Chutney cheers for the Cathedral

SALISBURY Cathedral celebrates its 800th anniversary this year. The celebrations began with a special service on the actual anniversary of the laying of the foundation stone on 28th April 1220 – online because of Covid-19 – and the launch of a remarkable art exhibition in the Cathedral and in the Close.

They continued, the following day with the hatching of the first of the four peregrine eggs in the nest high on the Cathedral roof – viewed by many thousands on the peregrine webcam – followed by the hatching of the second chick less than 24 hours later and all four by the end of the week.

Perhaps one of the most unusual birthday “gifts” will be Salisbury Cathedral Celebration Chutney 1220-2020, created for the cathedral shop by retired submariner David Burton, who previously made a special chutney to mark the 800th anniversary of Magna Carta in 1215.

David, who established his Burton’s Best chutney production in 2008, only supplies the cathedral shop, so it will be some time before the new anniversary chutney can be enjoyed by members of the public. In the meantime, a few selected members of the Cathedral staff and the Fine Times Recorder have had an exclusive tasting preview of this spicy preserve.

Drawing on David’s researches, this bright, fruity, chutney is made using almost entirely products that would have been available in the 13th century. The main ingredients are apple and plums, enlivened with familiar and almost forgotten spices and a hint of sweetness. It complements a fine cheese like Keen’s Traditional Farmhouse Cheddar or a tangy blue like Bath Blue or Dorset’s Blue Vinny and would be delicious with baked or cold ham or roast pork.

Burton’s Best chutneys are prepared by hand in small batches and cooked in open pans, using traditional methods. Working at his home at Harnham, David produces a large range of chutneys including some unusual combinations. The Cathedral Shop has stocked David’s chutneys since 2010 and this has led to his interest in developing special and exclusive chutneys for particular occasions.

The Magna Carta chutney was based largely on ingredients that David discovered were available at that time. Some were only accessible to the wealthy and powerful, while more basic items would have been widely available.

The Cathedral chutney, created after extensive research on ingredients that would have been available in 1220, features some spices that are familiar to 21st century palates, and some that are less so – cardamom, sumac – widely popularised by Yotam Ottolenghi – and cubeb.

The recipe also uses a herb, hyssop, which is relatively unusual in chutney making. The jar carries a small medieval replica coin and a little booklet with a very brief history of the cathedral and the workmen’s wages prevalent at the time of construction.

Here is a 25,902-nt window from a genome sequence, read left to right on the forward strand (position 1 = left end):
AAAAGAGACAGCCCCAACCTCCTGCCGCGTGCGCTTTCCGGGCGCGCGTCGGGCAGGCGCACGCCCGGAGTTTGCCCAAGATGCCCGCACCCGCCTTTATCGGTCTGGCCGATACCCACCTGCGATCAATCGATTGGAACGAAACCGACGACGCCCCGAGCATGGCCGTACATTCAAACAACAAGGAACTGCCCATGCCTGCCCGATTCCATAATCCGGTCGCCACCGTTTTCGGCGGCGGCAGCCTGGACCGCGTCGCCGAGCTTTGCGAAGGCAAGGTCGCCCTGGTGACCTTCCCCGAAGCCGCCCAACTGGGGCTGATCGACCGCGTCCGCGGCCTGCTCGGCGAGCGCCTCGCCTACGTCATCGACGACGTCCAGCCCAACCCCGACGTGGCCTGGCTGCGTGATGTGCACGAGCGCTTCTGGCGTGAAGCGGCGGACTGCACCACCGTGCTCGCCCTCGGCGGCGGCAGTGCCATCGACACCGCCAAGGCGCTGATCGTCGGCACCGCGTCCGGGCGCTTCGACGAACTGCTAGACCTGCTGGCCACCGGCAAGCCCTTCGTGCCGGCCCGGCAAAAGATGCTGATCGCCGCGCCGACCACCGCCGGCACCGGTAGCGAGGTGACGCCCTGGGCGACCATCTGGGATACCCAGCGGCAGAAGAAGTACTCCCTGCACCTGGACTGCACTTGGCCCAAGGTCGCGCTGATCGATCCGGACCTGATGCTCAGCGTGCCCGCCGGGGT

David says: “The balancing of the flavours took a wee while! In order to get as authentic a medieval flavour as possible I also used verjus in the mix – quite unusual these days and not easy to get hold of.”

Verjus – the name derives from Middle French vertjus “green juice” – is an acidic juice made by pressing unripe grapes, crab apples or other sour fruit. It was widely used in the Middle Ages as a condiment or an ingredient in sauces. In medieval and early modern English cookery texts “verjuice” sometimes means apple juice or crab-apple juice.

In the French region of Ardèche, a cider fermented from crab apple juice is called verjus. It is also used in the American Deep South and in dishes created by the Australian cook Maggie Beer.

It can be used in salad dressings instead of vinegar or lemon juice, as a complement to wine served with a meal, rather than competing with the wine. In the Middle East, it is particularly associated with the traditional cuisines of Syria and Iran.

Cubeb, botanical name Piper cubeba, also known as Java pepper or tailed pepper, is mostly grown in Java and Sumatra.The taste is compared to allspice or a cross between allspice and black pepper. The fruits are gathered before they are ripe, and carefully dried. Commercial cubeb consists of the dried berries, similar in appearance to black pepper, but with stalks attached – hence the “tails.” The colour ranges from grayish brown to black. The seed is hard, white and oily.

The spice is believed to have come to Europe via India through the trade with the Arabs. A spice called “komakon’, mentioned by a fourth century BC Greek writer, is thought to be cubeb,. It was in medicinal use in China by the time of the Tang dynasty (618=907). The name cubeb comes from Arabic kabāba. It is used as a flavouring agent for gins (including Bombay Sapphire) and cigarettes

In Arabic history, cubeb is mentioned as a remedy for infertility in The Book of One Thousand and One Nights, compiled in the ninth century, and Java is described as a producer of cubeb and other valuable spices in late 13th century Travels of Marco Polo.

This peppery spice is also quoted over the centuries as useful in spells, love charms, warding off demons and treating gonorrhea.

It was a valuable spice, only available to the higher echelons of society. It features in a medieval recipe for a sauce which also includes almond milk and other spices, and is referred to as an ingredient of some aromatic confectionery. A vinegar infused with cubeb, cumin and garlic was used for meat marinades in Poland during the 14th century.